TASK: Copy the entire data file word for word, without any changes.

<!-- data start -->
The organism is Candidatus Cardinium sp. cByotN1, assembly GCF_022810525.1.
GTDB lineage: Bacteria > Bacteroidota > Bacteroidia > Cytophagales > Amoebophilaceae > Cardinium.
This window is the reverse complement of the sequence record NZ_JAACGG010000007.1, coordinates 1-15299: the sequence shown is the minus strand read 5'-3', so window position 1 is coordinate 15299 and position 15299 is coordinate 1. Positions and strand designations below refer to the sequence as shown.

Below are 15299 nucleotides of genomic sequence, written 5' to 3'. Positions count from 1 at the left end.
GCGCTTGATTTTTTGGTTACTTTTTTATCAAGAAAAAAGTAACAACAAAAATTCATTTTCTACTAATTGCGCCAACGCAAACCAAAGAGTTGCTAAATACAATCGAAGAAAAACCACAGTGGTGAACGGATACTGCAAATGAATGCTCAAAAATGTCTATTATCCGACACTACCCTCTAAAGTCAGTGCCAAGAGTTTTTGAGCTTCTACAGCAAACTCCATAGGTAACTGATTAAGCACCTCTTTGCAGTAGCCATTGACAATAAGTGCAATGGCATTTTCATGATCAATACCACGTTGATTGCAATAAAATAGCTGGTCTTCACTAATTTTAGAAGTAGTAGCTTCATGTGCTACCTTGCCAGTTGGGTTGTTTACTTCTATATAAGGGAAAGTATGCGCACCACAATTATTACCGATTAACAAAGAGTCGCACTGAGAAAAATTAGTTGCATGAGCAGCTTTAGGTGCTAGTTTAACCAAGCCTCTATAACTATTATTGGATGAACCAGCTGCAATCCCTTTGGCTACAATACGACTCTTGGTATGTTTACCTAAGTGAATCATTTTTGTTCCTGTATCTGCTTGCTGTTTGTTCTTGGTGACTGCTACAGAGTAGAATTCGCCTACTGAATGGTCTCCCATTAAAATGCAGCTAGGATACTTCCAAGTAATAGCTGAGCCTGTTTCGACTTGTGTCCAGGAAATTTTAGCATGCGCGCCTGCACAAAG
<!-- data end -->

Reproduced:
The organism is Candidatus Cardinium sp. cByotN1, assembly GCF_022810525.1.
GTDB lineage: Bacteria > Bacteroidota > Bacteroidia > Cytophagales > Amoebophilaceae > Cardinium.
This window is the reverse complement of the sequence record NZ_JAACGG010000007.1, coordinates 1-15299: the sequence shown is the minus strand read 5'-3', so window position 1 is coordinate 15299 and position 15299 is coordinate 1. Positions and strand designations below refer to the sequence as shown.

Below are 15299 nucleotides of genomic sequence, written 5' to 3'. Positions count from 1 at the left end.
GCGCTTGATTTTTTGGTTACTTTTTTATCAAGAAAAAAGTAACAACAAAAATTCATTTTCTACTAATTGCGCCAACGCAAACCAAAGAGTTGCTAAATACAATCGAAGAAAAACCACAGTGGTGAACGGATACTGCAAATGAATGCTCAAAAATGTCTATTATCCGACACTACCCTCTAAAGTCAGTGCCAAGAGTTTTTGAGCTTCTACAGCAAACTCCATAGGTAACTGATTAAGCACCTCTTTGCAGTAGCCATTGACAATAAGTGCAATGGCATTTTCATGATCAATACCACGTTGATTGCAATAAAATAGCTGGTCTTCACTAATTTTAGAAGTAGTAGCTTCATGTGCTACCTTGCCAGTTGGGTTGTTTACTTCTATATAAGGGAAAGTATGCGCACCACAATTATTACCGATTAACAAAGAGTCGCACTGAGAAAAATTAGTTGCATGAGCAGCTTTAGGTGCTAGTTTAACCAAGCCTCTATAACTATTATTGGATGAACCAGCTGCAATCCCTTTGGCTACAATACGACTCTTGGTATGTTTACCTAAGTGAATCATTTTTGTTCCTGTATCTGCTTGCTGTTTGTTCTTGGTGACTGCTACAGAGTAGAATTCGCCTACTGAATGGTCTCCCATTAAAATGCAGCTAGGATACTTCCAAGTAATAGCTGAGCCTGTTTCGACTTGTGTCCAGGAAATTTTAGCATGCGCGCCTGCACAAAG